Master of Science (MS)
Geology and Geophysics
Mass wasting events are an important geomorphic control on the Mississippi River Delta Front. Short multicores (<50cm) and longer gravity cores (<3m) were collected seaward of the Southwest Pass of the Mississippi River Delta and were analyzed to assess the frequency, extent, and potential causes of submarine mass wasting events. Cores were analyzed for radionuclide activity, grain size, and density at 2cm resolution. Short-term sedimentation rates calculated from 7-Be are 2-16cm/y, while longer-term accumulation from 210-Pb are only 1.3-7.3 cm/y. In most cores, 210-Pb activity steadily decreases downcore without displaying a “stairstep” nature. However, seven cores have layers of low 210-Pb activity stratigraphically above layers with higher activity. In a gravity core from a mudflow gully, 210-Pb steadily decreases for the upper 70 cm before stabilizing for the remaining 150 cm. Clay content generally ranges between 25-40% and sand ranges between 5-15% with silt making up the rest of each sample. Sediment accumulation rates derived from 210-Pb in the short cores indicate that proximity to the river mouth has stronger influence than depositional environment (mudflow gully, depositional lobe, prodelta). This finding may be explained by rapid sedimentation rates coupled with a reduced tropical cyclone activity over the delta in the last seven years (2006-2013) which is a known cause of mass wasting events. The regions of decreased 210-Pb activity may be evidence of scavenging effects of plume sedimentation because they do not correspond with decreases in clay fraction. The layer of homogenized activity below 70cm in the gully core corresponds with a layer of decreased density. This layer occurs at a depth equivalent to 9-18 years, indicating mixing on a decadal scale from mudflows. These results may be explained by a lack of recent mass failures corresponding with lulls in tropical cyclone activity over the delta, preceded by a period of more active hurricane-driven mudflow activity.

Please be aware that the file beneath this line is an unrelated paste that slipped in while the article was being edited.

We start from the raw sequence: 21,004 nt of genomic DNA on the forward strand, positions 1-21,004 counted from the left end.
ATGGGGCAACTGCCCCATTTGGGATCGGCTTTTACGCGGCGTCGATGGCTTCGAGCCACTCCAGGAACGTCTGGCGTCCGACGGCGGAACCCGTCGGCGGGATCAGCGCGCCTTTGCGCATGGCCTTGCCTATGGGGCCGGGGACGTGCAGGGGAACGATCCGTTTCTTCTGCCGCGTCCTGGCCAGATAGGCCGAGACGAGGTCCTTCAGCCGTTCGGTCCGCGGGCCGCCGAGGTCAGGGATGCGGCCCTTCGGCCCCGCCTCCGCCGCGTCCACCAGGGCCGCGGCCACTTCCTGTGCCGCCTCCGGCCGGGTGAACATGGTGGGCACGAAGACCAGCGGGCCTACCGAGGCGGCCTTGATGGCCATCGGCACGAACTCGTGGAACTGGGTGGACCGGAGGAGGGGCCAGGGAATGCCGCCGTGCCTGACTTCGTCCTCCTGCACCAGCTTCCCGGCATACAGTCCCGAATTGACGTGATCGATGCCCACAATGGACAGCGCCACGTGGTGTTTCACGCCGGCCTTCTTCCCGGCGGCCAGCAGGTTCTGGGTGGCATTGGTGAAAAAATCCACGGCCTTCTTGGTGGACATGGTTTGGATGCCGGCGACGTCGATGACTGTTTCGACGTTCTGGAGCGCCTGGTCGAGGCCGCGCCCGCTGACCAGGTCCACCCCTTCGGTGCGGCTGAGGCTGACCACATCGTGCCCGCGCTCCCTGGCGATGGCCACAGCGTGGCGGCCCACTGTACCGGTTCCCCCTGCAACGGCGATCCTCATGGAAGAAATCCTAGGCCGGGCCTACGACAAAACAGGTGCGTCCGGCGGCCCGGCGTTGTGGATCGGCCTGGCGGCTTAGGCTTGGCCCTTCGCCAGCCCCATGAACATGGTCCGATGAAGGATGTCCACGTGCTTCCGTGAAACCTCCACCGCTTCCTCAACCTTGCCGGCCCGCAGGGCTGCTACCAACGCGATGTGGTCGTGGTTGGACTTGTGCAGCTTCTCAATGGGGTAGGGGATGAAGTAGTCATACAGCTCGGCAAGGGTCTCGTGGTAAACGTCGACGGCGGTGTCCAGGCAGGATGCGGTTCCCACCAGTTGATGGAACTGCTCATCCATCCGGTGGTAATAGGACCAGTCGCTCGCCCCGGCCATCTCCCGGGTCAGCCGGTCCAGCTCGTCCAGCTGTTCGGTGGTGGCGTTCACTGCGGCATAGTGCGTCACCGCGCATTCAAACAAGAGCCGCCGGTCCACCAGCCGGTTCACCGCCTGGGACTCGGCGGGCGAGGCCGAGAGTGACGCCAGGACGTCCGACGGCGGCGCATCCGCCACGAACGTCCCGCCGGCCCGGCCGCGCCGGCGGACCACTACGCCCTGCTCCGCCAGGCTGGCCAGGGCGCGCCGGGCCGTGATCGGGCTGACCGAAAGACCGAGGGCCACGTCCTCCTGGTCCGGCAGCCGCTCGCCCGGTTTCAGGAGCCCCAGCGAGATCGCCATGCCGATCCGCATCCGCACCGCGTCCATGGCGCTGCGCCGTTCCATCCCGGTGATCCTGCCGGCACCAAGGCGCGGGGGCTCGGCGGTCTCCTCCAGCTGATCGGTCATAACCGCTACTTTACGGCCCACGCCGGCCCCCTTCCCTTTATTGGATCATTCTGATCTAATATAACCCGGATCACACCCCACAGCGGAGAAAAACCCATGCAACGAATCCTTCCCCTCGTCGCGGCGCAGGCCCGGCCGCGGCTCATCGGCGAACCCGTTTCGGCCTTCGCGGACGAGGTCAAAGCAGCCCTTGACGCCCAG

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Keller, Gregory Paul, "Sub-Marine Sediment Instability near Southwest Pass of the Mississippi River: Evidence of Mass Movements from Raciochemistry and Other Proxies" (2015). LSU Master's Theses. 4230.
Bentley, Samuel J Sr